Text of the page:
Yesterday's end-of-Term flurry of Supreme Court opinions prompted annual public attention to the Court and its work. As people discuss whether Justice Roberts sought to avoid politics by siding with the Court's liberal wing or, instead, yielded to political pressure to change his vote in the ACA case, an interesting paper by Ross Stolzenberg (Chicago--Sociology) and Jim Lindgren (Northwestern), Retirement and Death in Office of U.S. Supreme Court Justices, warrants attention.
As the paper's abstract explains, the paper's "[M]odels build on prior multistate labor force status studies, and data permit an unusually clear distinction between voluntary and "induced" retirement. Using data on every justice from 1789 through 2006, with robust, cluster-corrected, discrete-time, censored, event-history methods, we (1) estimate retirement effects of pension eligibility, age, health, and tenure on the timing of justices' retirements and deaths in office, (2) resolve decades of debate over the politicized departure hypothesis that justices tend to alter the timing of their retirements for the political benefit or detriment of the incumbent president, (3) reconsider the nature of rationality in retirement decisions, and (4) consider the relevance of organizational conditions as well as personal circumstances to retirement decisions."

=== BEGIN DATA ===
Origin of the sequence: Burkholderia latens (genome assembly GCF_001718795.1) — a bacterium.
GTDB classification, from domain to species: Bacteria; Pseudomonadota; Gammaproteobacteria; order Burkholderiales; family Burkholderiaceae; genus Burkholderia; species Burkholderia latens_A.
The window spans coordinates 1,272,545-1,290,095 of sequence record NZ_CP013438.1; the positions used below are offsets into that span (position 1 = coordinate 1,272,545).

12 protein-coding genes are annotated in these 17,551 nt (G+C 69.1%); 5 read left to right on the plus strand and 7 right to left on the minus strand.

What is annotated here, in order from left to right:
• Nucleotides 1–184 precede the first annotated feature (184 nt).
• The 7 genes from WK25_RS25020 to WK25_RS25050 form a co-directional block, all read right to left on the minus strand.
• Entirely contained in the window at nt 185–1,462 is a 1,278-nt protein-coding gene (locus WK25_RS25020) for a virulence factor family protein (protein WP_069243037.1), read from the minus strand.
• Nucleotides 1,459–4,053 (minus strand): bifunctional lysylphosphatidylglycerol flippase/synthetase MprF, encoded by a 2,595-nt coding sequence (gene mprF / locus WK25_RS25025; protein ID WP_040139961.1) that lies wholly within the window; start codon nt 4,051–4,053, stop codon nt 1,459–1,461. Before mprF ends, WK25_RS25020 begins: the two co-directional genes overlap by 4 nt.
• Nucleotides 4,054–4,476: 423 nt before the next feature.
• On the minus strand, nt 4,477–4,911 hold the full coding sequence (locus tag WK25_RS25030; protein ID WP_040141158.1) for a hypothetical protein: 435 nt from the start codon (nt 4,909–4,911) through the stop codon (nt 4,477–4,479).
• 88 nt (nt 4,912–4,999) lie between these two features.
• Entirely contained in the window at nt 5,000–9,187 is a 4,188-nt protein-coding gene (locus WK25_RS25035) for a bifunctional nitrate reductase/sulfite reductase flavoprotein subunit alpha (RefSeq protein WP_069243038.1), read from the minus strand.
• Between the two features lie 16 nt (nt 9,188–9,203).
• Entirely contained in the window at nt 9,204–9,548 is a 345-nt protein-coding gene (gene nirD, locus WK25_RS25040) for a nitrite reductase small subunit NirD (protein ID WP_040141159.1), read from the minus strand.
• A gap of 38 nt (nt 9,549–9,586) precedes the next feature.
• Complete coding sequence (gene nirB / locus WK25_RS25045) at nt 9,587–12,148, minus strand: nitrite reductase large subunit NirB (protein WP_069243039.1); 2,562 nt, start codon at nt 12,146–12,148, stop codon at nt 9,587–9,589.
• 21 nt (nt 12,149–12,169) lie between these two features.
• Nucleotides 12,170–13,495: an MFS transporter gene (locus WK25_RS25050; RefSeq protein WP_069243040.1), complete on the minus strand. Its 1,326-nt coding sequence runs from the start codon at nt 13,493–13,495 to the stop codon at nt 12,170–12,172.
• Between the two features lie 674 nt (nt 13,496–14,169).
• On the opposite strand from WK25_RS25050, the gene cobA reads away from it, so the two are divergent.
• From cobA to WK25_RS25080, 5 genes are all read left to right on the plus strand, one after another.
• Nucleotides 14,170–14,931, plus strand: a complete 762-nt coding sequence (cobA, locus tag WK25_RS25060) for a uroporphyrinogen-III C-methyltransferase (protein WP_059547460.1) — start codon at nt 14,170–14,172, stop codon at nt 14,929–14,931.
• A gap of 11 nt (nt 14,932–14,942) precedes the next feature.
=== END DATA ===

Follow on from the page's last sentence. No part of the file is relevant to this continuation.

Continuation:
The paper finds that Supreme Court justices do tend to act politically in one respect: The Justices tend to retire or take senior status strategically to favor the party of the president who appointed them.